The Munich Theresienwiese - where Oktoberfest takes place

Wiesn am Abend, Foto: muenchen.de/Katy Spichal 2018
Foto: muenchen.de/Katy Spichal 2018

The Bavaria statue watches over the Theresienwiese

The Theresienwiese in Munich’s Ludwigsvorstadt district is where the Oktoberfest takes place every year. Even though the area is no longer a “Wiese” (meadow) in the true sense of the word these days, the people of Munich affectionately call Oktoberfest “Wiesn.” And many other major events are also held on the space, roughly the size of 60 soccer fields. The Theresienwiese has always been watched over by the bronze statue of Bavaria, the symbolic patron saint of the region.

Munich’s largest public festival space for major events

Great events are held on the Theresienwiese all year round. The most important is, of course, the Oktoberfest , which begins in mid- to late September and lasts a little more than two weeks. Construction for the world's largest public festival begins as early as mid-July. But Munich's folk festival season starts even earlier - in April with the two week-long Frühlingsfest (Springfest), also known as the “little Wiesn.”

In its supporting program, the Riesenflohmarkt (Giant Flea Market) - the largest in Bavaria - invites you to take a stroll and browse the wares on offer. The spectacular Oldtimerfestival (Classic Car Festival), with more than 1,000 historic vehicles takes place on the first Sunday.In December, the numerous tents and colorful booths of Tollwood, a month-long alternative cultural festival, are set up.

That's not all! The year 2020 came with a great line up of programs under the umbrella of "Summer in the City", and Theresienwiese has quite a number to tickle your fancy. As you already know, there will be no Oktoberfest this year, but there is a wide range of sports holding. You can play basketball and tennis, learn skateboarding or climb a boulder wall.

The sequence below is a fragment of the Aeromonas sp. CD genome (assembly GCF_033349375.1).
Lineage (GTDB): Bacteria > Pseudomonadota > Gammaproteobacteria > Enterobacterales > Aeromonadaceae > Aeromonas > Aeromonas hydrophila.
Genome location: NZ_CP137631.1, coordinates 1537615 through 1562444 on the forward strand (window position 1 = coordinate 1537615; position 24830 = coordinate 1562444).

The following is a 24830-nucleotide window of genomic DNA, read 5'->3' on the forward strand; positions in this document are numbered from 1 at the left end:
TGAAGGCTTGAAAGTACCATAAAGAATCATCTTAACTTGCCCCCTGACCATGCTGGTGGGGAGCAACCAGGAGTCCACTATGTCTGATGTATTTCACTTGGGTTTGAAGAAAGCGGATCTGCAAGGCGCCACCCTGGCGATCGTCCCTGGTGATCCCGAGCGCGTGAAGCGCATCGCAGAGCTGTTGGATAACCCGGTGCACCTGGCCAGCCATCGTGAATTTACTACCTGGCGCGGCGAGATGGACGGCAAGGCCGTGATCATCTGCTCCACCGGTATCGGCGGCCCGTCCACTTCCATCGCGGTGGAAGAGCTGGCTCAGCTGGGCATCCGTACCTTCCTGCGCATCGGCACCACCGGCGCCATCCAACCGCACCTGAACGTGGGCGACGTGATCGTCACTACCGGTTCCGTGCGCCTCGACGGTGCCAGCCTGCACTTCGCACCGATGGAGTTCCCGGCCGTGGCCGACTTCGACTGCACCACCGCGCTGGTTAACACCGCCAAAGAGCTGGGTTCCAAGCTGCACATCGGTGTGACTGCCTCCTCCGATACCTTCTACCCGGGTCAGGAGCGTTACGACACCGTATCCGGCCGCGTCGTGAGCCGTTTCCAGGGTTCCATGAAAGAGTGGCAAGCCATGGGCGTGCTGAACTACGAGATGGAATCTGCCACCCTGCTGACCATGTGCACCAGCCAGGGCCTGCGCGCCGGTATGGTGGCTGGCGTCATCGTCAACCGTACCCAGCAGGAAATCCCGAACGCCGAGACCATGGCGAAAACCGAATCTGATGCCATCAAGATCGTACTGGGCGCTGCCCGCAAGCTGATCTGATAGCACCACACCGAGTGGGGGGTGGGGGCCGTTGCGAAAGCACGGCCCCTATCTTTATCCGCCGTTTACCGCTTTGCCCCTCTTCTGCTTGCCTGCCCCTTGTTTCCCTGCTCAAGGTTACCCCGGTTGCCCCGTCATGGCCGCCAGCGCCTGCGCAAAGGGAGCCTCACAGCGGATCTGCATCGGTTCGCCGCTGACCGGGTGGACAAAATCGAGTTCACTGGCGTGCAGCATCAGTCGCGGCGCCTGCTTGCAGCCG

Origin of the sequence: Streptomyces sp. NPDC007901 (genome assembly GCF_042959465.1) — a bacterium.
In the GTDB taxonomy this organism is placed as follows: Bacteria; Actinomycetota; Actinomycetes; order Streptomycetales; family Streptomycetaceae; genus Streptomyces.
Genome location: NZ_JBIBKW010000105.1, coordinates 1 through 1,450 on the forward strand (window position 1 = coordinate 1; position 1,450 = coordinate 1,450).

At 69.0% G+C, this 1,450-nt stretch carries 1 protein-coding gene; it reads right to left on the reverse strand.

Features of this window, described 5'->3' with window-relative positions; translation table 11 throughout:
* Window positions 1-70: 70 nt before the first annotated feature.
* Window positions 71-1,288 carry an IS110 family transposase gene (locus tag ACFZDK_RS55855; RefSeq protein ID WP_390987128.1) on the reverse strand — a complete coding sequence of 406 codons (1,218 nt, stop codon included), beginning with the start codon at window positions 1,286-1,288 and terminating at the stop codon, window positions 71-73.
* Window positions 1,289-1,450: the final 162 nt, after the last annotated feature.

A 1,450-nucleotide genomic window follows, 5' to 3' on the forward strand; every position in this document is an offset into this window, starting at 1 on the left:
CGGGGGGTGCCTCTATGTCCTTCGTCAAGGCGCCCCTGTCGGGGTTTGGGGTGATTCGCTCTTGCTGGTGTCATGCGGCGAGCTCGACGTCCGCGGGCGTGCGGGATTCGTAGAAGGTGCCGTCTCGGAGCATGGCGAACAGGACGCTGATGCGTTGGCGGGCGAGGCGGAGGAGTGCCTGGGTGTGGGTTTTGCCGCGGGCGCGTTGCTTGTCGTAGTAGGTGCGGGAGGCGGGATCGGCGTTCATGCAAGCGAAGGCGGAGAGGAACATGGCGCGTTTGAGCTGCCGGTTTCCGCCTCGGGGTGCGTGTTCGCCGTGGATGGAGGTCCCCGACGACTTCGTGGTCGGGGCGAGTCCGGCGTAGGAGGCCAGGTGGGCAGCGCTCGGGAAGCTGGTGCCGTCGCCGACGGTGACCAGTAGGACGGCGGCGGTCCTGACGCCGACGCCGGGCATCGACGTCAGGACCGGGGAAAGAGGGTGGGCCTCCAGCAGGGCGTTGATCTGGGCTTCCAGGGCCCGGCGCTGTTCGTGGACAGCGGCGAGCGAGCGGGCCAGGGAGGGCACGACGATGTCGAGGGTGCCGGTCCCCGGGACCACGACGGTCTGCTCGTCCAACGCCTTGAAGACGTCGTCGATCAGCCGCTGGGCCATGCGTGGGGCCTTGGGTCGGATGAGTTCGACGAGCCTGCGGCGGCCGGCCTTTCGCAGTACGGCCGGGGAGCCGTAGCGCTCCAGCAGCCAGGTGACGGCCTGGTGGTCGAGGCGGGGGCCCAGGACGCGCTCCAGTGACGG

In the southern part of the area, a small music and arts festival is to be held. A few showmen will also set up their stalls and rides, with a palm tree garden providing that holiday home feeling. You can check out more details here!

Bavaria and St. Paul’s Church - two fantastic viewing points

Bavaria bei Nacht, Foto: muenchen.de/Michael Hofmann
Foto: muenchen.de/Michael Hofmann

Two elevated spots offer the best views of the hustle and bustle on the Theresienwiese. One is the Bavaria, a nearly 18 meter-tall statue embodying the female symbol and patron saint of Bavaria. She is enthroned, visible from afar, in front of the Ruhmeshalle (Hall of Fame) on the side of the slope. Inside the statue, a spiral staircase leads to the Bavaria’s head, where four small hatches offer a view of the Theresienwiese.

Even taller is the tower of St. Paul’s Church, north of the Theresienwiese. Oktoberfest attracts legions of visitors to the viewing platform at the main tower, up where the famous postcard view of the entire Wiesn opens up with the Alps in the background. However, the tower is only open during Oktoberfest.

The Theresienwiese at a Glance

  • Area: 42 hectares, roughly 60 soccer fields
  • District: Ludwigsvorstadt
  • Key events: Oktoberfest, Frühlingsfest, Riesenflohmarkt, Oldtimerfestival, Winter Tollwood, Bayerisches Zentral-Landwirtschaftsfest (Bavarian Central Agricultural Festival, every four years)
  • Things to see and do: Bavaria statue and Ruhmeshalle, St. Paul’s Church
    History: Named after Therese von Sachsen-Hildburghausen, the wife of King Ludwig I, since 1810 - the first Oktoberfest was held on the occasion of their wedding

Plenty of space for hobby sports on the Theresienwiese

Luftbild München: Theresienwiese, Foto: GeodatenService München
Foto: GeodatenService München

Despite its name, the Theresienwiese, with its huge open area of 42 hectares, has no significant greenery. But its sheer amount of free space in the middle of the city has plenty of advantages: A skatepark, basketball court, and a few sports fields can be found at the edge of the area. Many inline skaters and small children with bicycles make their first attempts on wheels on the wide, car-free roads. In fall especially, the unobstructed terrain entices legions of fans of kites and hang gliders, who can here indulge their hobby in relative safety and peace.

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